You Were Here: The Emerging Holiday Destinations for 2018 Revealed

by Greg Dickinson, The Telegraph, October 9, 2018

Destinations including Göreme, Tbilisi and Bergerac feature among the most popular emerging destinations of 2018, a new report shows.

Search data from booking website Rome2rio reveals that, while the perennially popular destinations of Paris, New York and Rome remained the most searched-for places in 2018, lesser-known destinations across Europe have also seen a boost in interest.

The alternative destinations list, categorised as places that received fewer than 40,000 searches on Rome2rio but a growth of at least 25 per cent of traffic year-on-year, shows a shift towards less obvious destinations in a year when overtourism dominated headlines in places like Venice, Lisbon and Barcelona.

Some of the highest ranking cities can be put down to major sporting and cultural events that took place in 2018. Kiev (host of UEFA Champions League Final), Windsor (location of the Royal Wedding), Moscow (host city of the FIFA World Cup), Saint-Jean-Pied-de-Port (close to the penultimate stage of the Tour de France) and Brisbane (host city of Commonwealth Games) received a predicted boom in search traffic globally.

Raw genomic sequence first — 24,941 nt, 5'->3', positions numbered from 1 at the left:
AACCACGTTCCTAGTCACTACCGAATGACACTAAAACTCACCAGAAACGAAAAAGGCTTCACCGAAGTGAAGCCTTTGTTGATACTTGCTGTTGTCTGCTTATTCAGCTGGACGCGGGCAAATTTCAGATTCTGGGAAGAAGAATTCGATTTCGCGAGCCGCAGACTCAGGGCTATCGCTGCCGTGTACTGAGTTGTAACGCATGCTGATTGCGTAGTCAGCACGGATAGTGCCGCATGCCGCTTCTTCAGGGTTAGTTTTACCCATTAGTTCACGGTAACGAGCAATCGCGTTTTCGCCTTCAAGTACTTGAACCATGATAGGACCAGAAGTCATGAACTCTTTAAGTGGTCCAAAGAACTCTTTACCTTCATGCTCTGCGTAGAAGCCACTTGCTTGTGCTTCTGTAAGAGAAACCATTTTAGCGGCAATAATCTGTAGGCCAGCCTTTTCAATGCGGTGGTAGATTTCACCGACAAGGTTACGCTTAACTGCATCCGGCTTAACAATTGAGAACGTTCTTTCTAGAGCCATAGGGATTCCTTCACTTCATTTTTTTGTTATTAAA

However, some of the other alternative destinations came as more of a surprise to Telegraph Travel. Here’s a look at five of the destinations that proved popular with British holidaymakers in 2018.

Top 10 | Alternative travel destinations 2018

Göreme, Turkey

Göreme is the gateway to Cappadocia, perhaps best known as planet Earth’s most picturesque hot-air ballooning destination. If you're more into subterrannean attractions, across the region there are more than a thousand rock-hewn churches and around 30 'underground cities'.

Turkey has seen a resurgence in visitor numbers after a tumultuous few years  and the Cappadocia region is certainly reaping the benefits of the comeback, attracting coach-loads of tourists over the summer months. However, it is possible to avoid the crowds.

Telegraph Travel’s Jeremy Seal writes: “Cappadocia boasts an astonishing profusion of alternative cultural sites – there are an estimated 3,000 churches across the region – many of which any independently minded traveller should be able to reach. The lack of a comprehensive guidebook, that said, calls for a modicum of initiative.”

Tbilisi, Georgia

Tbilisi has always been a magnet for artists and writers, and its soul remains visible not in the gleam of its new office districts, but in its domed churches, hidden courtyards, its cosmopolitan, foreign-language bookshops, and most of all in the hazy streets of its labyrinthine Old Town.

“It's steeped in history – the Old Town, with its twisting alleys, is particularly fascinating,” the singer, Katie Melua, who grew up in Tbilisi, told Telegraph Travel. “It's a city that’s very much off the beaten track. Not many tourists have been there, which makes it all the more worth visiting.”